In this article, I examine the emergence of a second-generation Indian American youth subculture that revolves mainly around the use of two commodities, music and fashion, as displayed and performedat parties in Manhattan. My interest is in linking an analysis of these elements of second-generation popular culture to the specific identity questions that loom large for second-generation Indian Americans and in locating these two dimensions in particular historical and cultural contexts. The article draws on my interviews with Indian American college students in Manhattan who have grown up in the United States and come from a range of socioeconomic backgrounds, from lower middle to uppermiddle class. The subculture that has sprung up around Indian music remix includes participants whose families originate from other countries of the subcontinent, such as Bangladesh, Pakistan, and Sri Lanka, but I dwell here on Indian American youth because my research has focused on their experiences in particular and because issues of ethnic identity play out in specific ways for different national and religious, not to mention regional, groups; at the same time, I also note the pan-ethnic character of these events when relevant. (Maira, 30)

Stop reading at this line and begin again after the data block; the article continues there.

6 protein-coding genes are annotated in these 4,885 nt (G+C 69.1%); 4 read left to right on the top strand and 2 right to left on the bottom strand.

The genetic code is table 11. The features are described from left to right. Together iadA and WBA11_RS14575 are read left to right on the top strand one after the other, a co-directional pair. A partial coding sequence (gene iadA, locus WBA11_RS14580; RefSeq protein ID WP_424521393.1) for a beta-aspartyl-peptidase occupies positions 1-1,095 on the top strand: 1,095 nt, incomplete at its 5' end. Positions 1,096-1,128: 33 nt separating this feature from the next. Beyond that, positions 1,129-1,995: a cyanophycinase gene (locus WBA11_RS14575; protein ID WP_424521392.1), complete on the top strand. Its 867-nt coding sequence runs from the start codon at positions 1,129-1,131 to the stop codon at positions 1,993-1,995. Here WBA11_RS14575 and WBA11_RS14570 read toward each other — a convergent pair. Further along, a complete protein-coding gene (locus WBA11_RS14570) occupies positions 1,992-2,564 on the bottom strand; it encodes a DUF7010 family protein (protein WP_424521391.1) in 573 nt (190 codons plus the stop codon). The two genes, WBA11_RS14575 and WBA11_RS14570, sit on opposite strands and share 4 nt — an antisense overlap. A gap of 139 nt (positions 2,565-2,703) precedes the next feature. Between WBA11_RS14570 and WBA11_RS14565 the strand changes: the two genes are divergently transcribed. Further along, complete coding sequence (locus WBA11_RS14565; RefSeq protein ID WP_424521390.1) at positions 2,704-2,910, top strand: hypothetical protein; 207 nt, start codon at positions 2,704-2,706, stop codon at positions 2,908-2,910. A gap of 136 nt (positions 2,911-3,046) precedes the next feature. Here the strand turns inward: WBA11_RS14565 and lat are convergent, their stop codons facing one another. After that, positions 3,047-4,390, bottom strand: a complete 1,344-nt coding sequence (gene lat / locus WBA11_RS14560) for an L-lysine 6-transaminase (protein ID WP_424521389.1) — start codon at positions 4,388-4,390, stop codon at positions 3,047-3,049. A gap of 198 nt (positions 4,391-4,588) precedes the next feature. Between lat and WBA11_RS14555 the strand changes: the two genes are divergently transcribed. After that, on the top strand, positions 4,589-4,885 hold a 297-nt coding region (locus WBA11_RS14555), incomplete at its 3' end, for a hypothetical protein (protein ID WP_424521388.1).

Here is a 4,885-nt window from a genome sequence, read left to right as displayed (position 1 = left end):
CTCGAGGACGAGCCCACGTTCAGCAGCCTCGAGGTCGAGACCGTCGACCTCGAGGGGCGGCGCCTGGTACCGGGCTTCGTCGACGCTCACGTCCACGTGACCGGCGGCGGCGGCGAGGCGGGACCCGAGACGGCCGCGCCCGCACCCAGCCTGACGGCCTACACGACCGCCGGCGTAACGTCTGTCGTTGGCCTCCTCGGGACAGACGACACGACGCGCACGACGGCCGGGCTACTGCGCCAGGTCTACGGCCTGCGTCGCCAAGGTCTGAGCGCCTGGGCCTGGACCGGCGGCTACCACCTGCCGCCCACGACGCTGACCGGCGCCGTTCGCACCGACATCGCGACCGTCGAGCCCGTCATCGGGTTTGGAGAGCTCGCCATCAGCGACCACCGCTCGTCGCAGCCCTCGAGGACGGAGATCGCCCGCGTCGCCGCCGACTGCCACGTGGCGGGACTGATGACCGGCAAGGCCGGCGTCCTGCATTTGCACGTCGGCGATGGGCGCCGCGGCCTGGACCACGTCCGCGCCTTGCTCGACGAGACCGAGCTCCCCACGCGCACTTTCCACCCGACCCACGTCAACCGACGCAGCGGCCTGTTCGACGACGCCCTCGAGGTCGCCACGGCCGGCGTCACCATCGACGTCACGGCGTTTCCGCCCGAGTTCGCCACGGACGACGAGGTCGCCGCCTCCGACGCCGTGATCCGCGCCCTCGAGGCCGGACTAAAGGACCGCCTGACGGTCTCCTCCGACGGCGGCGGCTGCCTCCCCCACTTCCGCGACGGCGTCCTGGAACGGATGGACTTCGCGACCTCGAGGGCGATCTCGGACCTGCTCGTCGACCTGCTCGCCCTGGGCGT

About the Author
Sunaina Maira is Professor of Asian American Studies at the University of California, Davis. She is the author of Desis in the House: Indian American Youth Culture in New York City and co-editor of Youthscapes: The Popular, the National, the Global and Contours of the Heart: South Asians Map North America, which won the American Book Award in 1997. Her new book, Missing: Youth, Citizenship, and Empire After 9/11(Duke University Press), is on South Asian Muslim immigrant youth in the U.S. and issues of citizenship and empire after 9/11. Maira was one of the founding organizers of Youth Solidarity Summer, a program for young activists of South Asian descent, and the South Asian Committee on Human Rights (SACH), that focused on post-9/11 civil and immigrant rights issues in the Boston area. She has also worked with various community and immigrant rights groups in the Bay Area.